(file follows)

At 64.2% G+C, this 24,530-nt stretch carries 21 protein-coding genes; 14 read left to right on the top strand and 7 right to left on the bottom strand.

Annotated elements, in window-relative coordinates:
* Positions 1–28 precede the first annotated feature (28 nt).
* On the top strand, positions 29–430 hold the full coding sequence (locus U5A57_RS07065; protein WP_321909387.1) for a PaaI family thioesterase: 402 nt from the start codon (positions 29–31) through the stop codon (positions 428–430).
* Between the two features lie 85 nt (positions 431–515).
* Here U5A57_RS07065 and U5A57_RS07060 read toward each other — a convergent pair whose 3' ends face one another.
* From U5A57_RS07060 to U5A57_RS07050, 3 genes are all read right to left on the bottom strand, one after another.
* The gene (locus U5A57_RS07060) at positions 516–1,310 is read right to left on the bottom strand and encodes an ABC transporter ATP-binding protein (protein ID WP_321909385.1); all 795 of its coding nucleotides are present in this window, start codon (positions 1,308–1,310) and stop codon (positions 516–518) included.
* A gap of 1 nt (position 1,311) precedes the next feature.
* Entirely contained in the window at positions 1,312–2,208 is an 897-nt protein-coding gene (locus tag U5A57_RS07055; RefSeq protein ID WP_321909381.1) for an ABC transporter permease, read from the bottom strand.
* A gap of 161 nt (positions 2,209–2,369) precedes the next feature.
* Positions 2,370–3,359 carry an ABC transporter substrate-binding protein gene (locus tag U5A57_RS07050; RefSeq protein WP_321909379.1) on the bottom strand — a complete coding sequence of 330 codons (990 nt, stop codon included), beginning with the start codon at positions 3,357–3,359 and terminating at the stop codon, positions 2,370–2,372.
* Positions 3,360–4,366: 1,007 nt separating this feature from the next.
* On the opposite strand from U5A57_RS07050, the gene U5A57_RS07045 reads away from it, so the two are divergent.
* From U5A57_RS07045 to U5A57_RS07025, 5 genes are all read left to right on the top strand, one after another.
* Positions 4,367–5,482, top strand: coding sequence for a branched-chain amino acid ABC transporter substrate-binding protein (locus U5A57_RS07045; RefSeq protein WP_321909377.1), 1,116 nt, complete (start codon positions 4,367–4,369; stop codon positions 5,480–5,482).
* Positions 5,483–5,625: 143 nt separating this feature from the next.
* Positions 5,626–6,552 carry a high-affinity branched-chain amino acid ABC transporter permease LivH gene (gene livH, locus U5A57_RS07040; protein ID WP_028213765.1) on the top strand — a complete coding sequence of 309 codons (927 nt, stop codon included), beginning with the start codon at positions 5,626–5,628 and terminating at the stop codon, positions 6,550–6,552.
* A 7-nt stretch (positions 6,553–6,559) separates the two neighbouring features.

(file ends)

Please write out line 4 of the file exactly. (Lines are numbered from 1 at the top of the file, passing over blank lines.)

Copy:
* On the top strand, positions 29–430 hold the full coding sequence (locus U5A57_RS07065; protein WP_321909387.1) for a PaaI family thioesterase: 402 nt from the start codon (positions 29–31) through the stop codon (positions 428–430).